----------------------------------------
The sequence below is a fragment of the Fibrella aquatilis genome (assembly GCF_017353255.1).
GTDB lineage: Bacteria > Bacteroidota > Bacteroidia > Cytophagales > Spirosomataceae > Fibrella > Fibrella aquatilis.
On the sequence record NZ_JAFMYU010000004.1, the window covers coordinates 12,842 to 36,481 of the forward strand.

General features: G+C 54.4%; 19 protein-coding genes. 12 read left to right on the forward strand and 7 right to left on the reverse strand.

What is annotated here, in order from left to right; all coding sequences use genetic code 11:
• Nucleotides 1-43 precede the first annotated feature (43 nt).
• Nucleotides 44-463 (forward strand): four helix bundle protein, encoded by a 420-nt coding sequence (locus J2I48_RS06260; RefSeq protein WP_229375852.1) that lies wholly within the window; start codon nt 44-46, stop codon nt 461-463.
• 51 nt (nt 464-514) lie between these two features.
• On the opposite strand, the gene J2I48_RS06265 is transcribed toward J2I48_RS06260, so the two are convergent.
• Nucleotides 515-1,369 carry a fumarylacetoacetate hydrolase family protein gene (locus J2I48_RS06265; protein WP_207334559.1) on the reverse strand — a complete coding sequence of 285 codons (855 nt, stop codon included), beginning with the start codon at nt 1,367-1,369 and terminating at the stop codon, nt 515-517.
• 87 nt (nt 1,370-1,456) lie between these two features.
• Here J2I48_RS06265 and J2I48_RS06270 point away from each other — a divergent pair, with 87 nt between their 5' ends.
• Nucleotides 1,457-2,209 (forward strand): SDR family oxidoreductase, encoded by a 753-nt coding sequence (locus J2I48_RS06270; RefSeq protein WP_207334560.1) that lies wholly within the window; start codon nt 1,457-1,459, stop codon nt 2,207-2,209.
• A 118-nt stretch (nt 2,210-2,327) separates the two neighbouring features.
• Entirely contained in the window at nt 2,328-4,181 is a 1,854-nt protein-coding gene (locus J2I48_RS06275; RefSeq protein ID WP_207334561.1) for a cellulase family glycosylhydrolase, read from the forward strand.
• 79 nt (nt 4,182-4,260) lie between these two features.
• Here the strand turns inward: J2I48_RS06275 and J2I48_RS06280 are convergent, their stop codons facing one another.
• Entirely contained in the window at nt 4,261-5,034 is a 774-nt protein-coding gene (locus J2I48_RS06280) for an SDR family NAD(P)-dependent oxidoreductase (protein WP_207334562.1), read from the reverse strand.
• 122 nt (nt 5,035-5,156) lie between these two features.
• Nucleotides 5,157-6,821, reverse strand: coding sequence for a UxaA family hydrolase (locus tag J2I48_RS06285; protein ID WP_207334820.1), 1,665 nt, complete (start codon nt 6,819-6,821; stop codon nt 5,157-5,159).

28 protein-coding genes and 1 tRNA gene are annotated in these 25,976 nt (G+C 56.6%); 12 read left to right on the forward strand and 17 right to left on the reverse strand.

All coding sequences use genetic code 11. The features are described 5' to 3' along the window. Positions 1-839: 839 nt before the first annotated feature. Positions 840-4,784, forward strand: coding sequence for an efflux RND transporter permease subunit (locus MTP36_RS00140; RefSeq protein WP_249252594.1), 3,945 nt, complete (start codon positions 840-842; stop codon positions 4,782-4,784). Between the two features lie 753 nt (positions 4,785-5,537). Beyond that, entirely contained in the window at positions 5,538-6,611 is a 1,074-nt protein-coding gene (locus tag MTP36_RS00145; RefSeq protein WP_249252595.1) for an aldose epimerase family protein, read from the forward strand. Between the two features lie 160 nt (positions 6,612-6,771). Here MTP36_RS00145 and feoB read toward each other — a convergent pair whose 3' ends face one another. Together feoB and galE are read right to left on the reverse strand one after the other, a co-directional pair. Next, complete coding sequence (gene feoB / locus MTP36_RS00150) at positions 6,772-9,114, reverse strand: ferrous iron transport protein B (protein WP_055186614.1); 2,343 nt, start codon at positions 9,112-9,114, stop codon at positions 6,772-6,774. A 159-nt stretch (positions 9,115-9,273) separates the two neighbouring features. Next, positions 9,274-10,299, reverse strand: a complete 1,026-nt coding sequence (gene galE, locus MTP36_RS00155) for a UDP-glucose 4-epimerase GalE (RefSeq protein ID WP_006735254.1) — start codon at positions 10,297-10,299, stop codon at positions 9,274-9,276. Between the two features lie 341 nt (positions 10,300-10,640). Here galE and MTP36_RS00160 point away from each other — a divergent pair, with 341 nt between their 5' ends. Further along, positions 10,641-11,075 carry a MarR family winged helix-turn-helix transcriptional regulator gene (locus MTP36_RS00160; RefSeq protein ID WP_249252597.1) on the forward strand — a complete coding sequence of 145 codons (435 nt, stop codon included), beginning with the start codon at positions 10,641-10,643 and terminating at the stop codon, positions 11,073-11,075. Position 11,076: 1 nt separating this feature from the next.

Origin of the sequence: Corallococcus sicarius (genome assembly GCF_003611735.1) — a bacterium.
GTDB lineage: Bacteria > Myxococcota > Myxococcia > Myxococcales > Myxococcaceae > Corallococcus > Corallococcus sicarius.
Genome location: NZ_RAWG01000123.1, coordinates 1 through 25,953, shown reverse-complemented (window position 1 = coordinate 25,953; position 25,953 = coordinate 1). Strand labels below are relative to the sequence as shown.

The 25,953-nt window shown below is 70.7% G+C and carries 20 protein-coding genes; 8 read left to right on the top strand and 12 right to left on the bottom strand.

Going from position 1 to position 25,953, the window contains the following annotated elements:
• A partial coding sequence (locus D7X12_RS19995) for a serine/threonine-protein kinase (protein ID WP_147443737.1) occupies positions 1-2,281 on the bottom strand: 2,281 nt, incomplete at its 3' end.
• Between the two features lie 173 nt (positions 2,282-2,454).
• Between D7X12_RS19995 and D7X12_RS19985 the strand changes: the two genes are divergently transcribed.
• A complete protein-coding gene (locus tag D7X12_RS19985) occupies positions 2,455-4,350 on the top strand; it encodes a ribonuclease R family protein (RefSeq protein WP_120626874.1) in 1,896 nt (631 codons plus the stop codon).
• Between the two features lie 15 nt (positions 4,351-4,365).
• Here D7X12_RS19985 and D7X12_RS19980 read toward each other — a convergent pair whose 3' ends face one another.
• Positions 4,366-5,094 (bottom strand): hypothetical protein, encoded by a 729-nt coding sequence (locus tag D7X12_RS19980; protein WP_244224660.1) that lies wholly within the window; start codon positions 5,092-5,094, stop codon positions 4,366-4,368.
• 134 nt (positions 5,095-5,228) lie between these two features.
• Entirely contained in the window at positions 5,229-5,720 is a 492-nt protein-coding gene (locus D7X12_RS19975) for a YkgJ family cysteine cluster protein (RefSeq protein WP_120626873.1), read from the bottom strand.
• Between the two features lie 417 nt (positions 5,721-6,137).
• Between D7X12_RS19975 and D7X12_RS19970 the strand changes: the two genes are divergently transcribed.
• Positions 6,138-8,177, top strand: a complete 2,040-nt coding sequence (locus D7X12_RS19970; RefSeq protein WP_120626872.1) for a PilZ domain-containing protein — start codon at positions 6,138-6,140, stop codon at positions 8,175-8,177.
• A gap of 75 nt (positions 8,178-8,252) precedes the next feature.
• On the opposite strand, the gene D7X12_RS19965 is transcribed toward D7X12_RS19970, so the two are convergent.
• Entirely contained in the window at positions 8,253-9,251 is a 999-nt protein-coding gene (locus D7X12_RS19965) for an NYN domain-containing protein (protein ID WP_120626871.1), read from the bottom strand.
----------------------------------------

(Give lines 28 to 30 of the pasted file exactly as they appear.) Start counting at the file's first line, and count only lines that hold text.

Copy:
• A partial coding sequence (locus D7X12_RS19995) for a serine/threonine-protein kinase (protein ID WP_147443737.1) occupies positions 1-2,281 on the bottom strand: 2,281 nt, incomplete at its 3' end.
• Between the two features lie 173 nt (positions 2,282-2,454).
• Between D7X12_RS19995 and D7X12_RS19985 the strand changes: the two genes are divergently transcribed.